American Marketer


Merchandising and marketing: Re-connecting silos, embracing Big Data and addressing modern metrics

December 20, 2017

Andreas Reiffen is founder/CEO of Crealytics Andreas Reiffen is founder/CEO of Crealytics


By Andreas Reiffen

Retailers have long been accustomed to thinking of marketing and merchandising separately. Silos have become the organizational norm – and an unfortunate one, as data and information are rarely shared across the siloed functions.

Workflows are broken at departmental boundaries. In essence, it is a single process, yet we have as an industry decided to fragment and organize into functions. But in today’s rapidly scaling cross-channel, on-demand marketplace, with Big Data and automation racing to the forefront, a more integrated organization makes the most business sense.

We have the opportunity to use technology to forge a holistic view, to re-connect silos and align on a single data-driven, data optimized process.

With the increasingly more evident interrelation of goals and opportunities between sales, marketing, inventory management and pricing, organizational silos are coming down primarily out of functional necessity.

But that basic functional necessity is just the start. Make no mistake, breaking down silos is about more than the org chart playing nice and teams working well together. Optimal workflow, skillful, productive use of Big Data and automation, as well as the ability to understand and deliver today’s metrics, are all at stake.

There are real business ramifications of staying siloed. Certainly, breaking down silos generally allows an organization to operate more nimbly, efficiently and more profitably. Customer expectations have evolved in tangible ways that necessitate this integration at an even deeper level.

Let us take a closer look at where the opportunities and benefits exist.

Where can data sharing and frictionless workflow impact the collective outcome?
Fast fashion and ever-decreasing lead times imply that real-time data can be used.

In the era of data-driven marketing, it is marketers who have this data. It is their daily reality. They not only see which product categories, styles or brands are trending, they also see which individual products are trending – within their own analytics but also through data available on their competitors’ products.

Here is a clear opportunity for marketing and merchandizing to come together. Such marketing data analytics would be highly valuable for assortment planning and demand forecasting, right?

Merchandizers not only make buying decisions but also manage promotions and clearance. Today they only use price and placements in their online store to manage this. They are aware that marketing can help them accomplish their goals, but collaborating around that data is not an integrated part of the process inside most retail organizations today.

Getting that data in-hand likely requires emailing and calling around to request it. In an organization where there is no workflow or system allowing for this collaboration around analytics, the time lag until marketing can react to execute is long. So most companies do not bother to address this workflow gap around data and let marketing just sell what they believe is right.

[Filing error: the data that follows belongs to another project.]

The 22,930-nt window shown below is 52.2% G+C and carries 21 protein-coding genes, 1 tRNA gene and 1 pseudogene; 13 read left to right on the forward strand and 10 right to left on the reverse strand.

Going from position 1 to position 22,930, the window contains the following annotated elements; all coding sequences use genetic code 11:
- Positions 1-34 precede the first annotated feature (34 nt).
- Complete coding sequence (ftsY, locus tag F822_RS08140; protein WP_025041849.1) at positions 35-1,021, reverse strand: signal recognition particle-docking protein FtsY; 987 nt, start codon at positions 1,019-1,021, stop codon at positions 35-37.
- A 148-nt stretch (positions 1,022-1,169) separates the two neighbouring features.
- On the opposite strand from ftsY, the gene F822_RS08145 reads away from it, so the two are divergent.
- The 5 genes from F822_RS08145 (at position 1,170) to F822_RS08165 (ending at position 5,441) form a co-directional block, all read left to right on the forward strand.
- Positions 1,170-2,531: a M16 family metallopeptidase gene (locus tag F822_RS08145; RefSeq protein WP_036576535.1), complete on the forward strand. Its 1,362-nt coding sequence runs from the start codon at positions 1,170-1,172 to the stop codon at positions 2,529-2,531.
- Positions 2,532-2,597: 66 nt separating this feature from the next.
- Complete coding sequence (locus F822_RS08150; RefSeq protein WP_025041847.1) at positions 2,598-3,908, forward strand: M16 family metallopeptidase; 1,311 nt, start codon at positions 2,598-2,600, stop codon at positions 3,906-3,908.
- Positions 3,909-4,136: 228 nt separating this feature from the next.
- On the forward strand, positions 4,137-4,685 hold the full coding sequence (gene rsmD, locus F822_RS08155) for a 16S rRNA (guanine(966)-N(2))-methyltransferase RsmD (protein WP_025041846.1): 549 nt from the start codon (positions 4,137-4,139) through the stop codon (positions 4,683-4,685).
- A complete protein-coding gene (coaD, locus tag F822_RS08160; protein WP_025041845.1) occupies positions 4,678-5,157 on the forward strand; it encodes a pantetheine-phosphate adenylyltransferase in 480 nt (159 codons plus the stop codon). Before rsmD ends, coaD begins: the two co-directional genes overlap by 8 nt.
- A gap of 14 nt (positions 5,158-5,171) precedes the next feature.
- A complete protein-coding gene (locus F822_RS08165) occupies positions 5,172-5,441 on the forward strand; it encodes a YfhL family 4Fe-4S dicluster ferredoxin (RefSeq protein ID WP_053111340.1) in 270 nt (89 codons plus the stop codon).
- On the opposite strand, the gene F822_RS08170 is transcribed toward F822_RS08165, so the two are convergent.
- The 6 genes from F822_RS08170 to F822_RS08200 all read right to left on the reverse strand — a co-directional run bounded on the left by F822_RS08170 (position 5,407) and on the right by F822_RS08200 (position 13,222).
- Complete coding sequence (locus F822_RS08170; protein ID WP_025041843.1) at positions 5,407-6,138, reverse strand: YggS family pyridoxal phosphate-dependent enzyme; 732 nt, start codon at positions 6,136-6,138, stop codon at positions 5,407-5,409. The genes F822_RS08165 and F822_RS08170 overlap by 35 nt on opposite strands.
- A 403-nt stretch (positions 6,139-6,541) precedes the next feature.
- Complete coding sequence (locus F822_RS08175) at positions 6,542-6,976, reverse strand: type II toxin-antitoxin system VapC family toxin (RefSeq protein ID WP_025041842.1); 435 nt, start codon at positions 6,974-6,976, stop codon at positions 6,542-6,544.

As another specific instance of unreleased workflow opportunity, imagine how the bidding process could be strengthened. Merchandizing, or price management, usually uses competitive price analysis tools. Marketers also could use this data to inform bidding decisions. Instead of wasting ad budget on products which are too expensive, they could spend their budget more wisely.

Here is a tip: Google Shopping is very sensitive to even minor price changes. Marketers can use Shopping to test price elasticity and provide merchandizers valuable results for improved price management.

More to consider: Personalization is not optional
As organizations do the work to re-connect silos and operate in more holistic manner, collaborating around data to inform the whole process, there is still more to consider for optimal outcome.

For example, tuning into back-end personalization expectations is now par for the course.

Understanding the customer in a much deeper, data-driven way is crucial for delivering a highly personalized experience, offering highly relevant product and content, and interacting where, when and how the customer prefers.

Retailers have access to a broad array of customer information, category interest, sizing, color preferences, price sensitivity, channel that she browses and channel she shops, the time of day she shops, and more.

This deep customer insight can be leveraged to develop the personalized experience that customers now expect. Increasingly, retailers also have access to real-time inventory availability and performance data.

By connecting customer and inventory data, retailers can identify the optimal intersection of demand and inventory, and drive more profitable results.

Integrated ops only way to tackle modern metric
Finally, an organization of siloed deciders leads to siloed metrics and results.

In fact, as marketing increasingly must take real-time local inventory into account and activate to personalize in real time, siloes deliver only a fraction of your potential success.

To achieve an overall greater success, the modern metric is more of a composite – profitable sales through repeat customers.

YOU DO NOT just want sales, you want the right sales, efficiently and at scale.

Cross-functional strategy as well as the interaction between humans and machine are vital.

Fortunately, algorithms and technologies are emerging to solve these challenges and position today’s retailer to address the modern metric.

Andreas Reiffen is founder/CEO of Crealytics, New York. Reach him at